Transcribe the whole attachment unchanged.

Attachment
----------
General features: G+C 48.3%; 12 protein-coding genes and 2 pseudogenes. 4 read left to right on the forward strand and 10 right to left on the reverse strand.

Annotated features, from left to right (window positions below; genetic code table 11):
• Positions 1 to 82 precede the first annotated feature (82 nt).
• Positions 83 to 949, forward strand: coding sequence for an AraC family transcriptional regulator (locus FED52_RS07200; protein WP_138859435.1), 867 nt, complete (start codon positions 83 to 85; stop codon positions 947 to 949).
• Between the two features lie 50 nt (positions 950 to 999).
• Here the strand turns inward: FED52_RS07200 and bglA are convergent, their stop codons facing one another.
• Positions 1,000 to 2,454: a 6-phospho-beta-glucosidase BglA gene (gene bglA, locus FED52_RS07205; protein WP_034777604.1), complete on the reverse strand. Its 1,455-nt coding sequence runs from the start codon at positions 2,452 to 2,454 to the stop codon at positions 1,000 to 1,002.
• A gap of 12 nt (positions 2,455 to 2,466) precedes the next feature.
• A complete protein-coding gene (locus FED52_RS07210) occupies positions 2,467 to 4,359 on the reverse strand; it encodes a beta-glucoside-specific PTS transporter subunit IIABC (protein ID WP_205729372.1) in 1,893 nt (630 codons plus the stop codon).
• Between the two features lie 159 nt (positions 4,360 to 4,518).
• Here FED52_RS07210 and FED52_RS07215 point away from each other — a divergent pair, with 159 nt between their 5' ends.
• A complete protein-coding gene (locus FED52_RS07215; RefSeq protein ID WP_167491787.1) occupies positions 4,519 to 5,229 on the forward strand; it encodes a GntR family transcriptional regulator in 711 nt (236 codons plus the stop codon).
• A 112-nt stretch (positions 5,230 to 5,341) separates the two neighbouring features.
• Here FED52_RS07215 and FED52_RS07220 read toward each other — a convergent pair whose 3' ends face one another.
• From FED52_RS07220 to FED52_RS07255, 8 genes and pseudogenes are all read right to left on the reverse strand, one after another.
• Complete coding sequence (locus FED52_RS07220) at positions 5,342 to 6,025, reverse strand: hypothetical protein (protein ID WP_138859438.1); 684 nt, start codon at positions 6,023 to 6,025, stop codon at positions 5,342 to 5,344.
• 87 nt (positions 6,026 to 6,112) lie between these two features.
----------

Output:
General features: G+C 48.3%; 12 protein-coding genes and 2 pseudogenes. 4 read left to right on the forward strand and 10 right to left on the reverse strand.

Annotated features, from left to right (window positions below; genetic code table 11):
• Positions 1 to 82 precede the first annotated feature (82 nt).
• Positions 83 to 949, forward strand: coding sequence for an AraC family transcriptional regulator (locus FED52_RS07200; protein WP_138859435.1), 867 nt, complete (start codon positions 83 to 85; stop codon positions 947 to 949).
• Between the two features lie 50 nt (positions 950 to 999).
• Here the strand turns inward: FED52_RS07200 and bglA are convergent, their stop codons facing one another.
• Positions 1,000 to 2,454: a 6-phospho-beta-glucosidase BglA gene (gene bglA, locus FED52_RS07205; protein WP_034777604.1), complete on the reverse strand. Its 1,455-nt coding sequence runs from the start codon at positions 2,452 to 2,454 to the stop codon at positions 1,000 to 1,002.
• A gap of 12 nt (positions 2,455 to 2,466) precedes the next feature.
• A complete protein-coding gene (locus FED52_RS07210) occupies positions 2,467 to 4,359 on the reverse strand; it encodes a beta-glucoside-specific PTS transporter subunit IIABC (protein ID WP_205729372.1) in 1,893 nt (630 codons plus the stop codon).
• Between the two features lie 159 nt (positions 4,360 to 4,518).
• Here FED52_RS07210 and FED52_RS07215 point away from each other — a divergent pair, with 159 nt between their 5' ends.
• A complete protein-coding gene (locus FED52_RS07215; RefSeq protein ID WP_167491787.1) occupies positions 4,519 to 5,229 on the forward strand; it encodes a GntR family transcriptional regulator in 711 nt (236 codons plus the stop codon).
• A 112-nt stretch (positions 5,230 to 5,341) separates the two neighbouring features.
• Here FED52_RS07215 and FED52_RS07220 read toward each other — a convergent pair whose 3' ends face one another.
• From FED52_RS07220 to FED52_RS07255, 8 genes and pseudogenes are all read right to left on the reverse strand, one after another.
• Complete coding sequence (locus FED52_RS07220) at positions 5,342 to 6,025, reverse strand: hypothetical protein (protein ID WP_138859438.1); 684 nt, start codon at positions 6,023 to 6,025, stop codon at positions 5,342 to 5,344.
• 87 nt (positions 6,026 to 6,112) lie between these two features.